For me, my weight loss is VERY cyclic. I have been doing this for a year, and from charting my weight, every single day, 7 days a week, with few exceptions, it is VERY CLEAR how this stuff works.They say it's average to loose 1-2 pounds per week. If you divide out my weight loss over the last year, it averages to somewhere close to a pound a week, BUT that's not how I lost it.My body will plateau and not loose anything- or go back in forth between a 2-4 pound range for a month. A WHOLE MONTH! Total torture in the begining. Just goes back and forth, new number every day. Then, at the end of the 4th week or begining of the 5th, all of a sudden I'll drop 4 or 5 pounds.It's bizarre, but it's how my body is working this. Maybe it has something to do with water rention, or my body creating a new "set point", but it is worth it to look back over your weight loss however long you've been working on this and see if there is a pattern. There is nothing wrong with plateauing, you just have to stick it out, hang in there, and think about the possible causes.Could be not enough calories- your body is hanging onto what your intaking because it's not enough, could be you have put on muscle, or are retaining water, or you need to consume less calories, or it could be that this is just the pattern to your body's weight loss!Hang in there and wait it out... it will start dropping again soon! Whatever you do- don't give up!
stick with it stick with it,it could take up to a year or more.make it a life style.maybe your more burned out on the exercise than anything.take a brake from that but stay on the low carbs.dave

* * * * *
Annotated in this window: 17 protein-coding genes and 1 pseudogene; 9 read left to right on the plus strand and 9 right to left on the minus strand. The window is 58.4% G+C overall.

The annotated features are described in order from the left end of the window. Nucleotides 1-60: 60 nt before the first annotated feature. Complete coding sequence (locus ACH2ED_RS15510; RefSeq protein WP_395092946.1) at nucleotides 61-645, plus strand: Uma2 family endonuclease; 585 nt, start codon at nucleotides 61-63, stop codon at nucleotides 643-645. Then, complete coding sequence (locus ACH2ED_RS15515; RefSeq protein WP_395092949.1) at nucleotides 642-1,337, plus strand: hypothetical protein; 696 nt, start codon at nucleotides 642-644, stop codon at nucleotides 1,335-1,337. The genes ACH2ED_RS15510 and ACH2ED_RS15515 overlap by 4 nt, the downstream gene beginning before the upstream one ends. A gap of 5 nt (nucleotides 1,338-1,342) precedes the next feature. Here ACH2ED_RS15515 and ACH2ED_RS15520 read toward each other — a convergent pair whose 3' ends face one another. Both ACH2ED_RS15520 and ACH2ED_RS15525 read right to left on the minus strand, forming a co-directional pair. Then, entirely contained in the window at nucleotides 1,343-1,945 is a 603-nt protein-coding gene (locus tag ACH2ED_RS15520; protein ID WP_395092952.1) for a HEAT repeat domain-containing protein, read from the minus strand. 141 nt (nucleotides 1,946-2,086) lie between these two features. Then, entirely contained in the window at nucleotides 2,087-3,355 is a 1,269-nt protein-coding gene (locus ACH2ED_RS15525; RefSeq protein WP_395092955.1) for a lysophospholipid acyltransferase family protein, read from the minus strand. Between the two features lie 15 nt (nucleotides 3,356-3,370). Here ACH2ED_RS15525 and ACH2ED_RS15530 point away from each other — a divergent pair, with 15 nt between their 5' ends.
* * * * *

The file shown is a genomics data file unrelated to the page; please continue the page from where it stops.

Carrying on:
Low carbs? I don't understand the theory about low carb diets. Carbs are our main source of energy. The problem is that most people eat the wrong kinds of carbs. Complex carbs, such as whole grains, beans, and vegetables are necessary to maintain health and energy. The fresher the food, the better it is. Avoid processed foods that come in frozen packages, boxes and cans. Even those so-called "diet" packages are designed to keep you buying them. After all, they need to make money, too. Protein and fat do provide some energy, but carbs are a higher quality of "fuel" to the body. High protein diets might be good for a time of weight training, but it is dangerous to make it a lifestyle. Go to Dr. Michael Colgan's website. He is Sylvester Stallone's former nutritionist. He has also worked with many U.S. Olympic athletes. According to him, there is a maximum amount of muscle that you can build in a certain amount of time, no matter how much protein or fat you eat. Too much protein overworks the kidney's and raises acid levels in the blood. Some studies indicate that high protein diets may increase the risk of bone loss over the long term.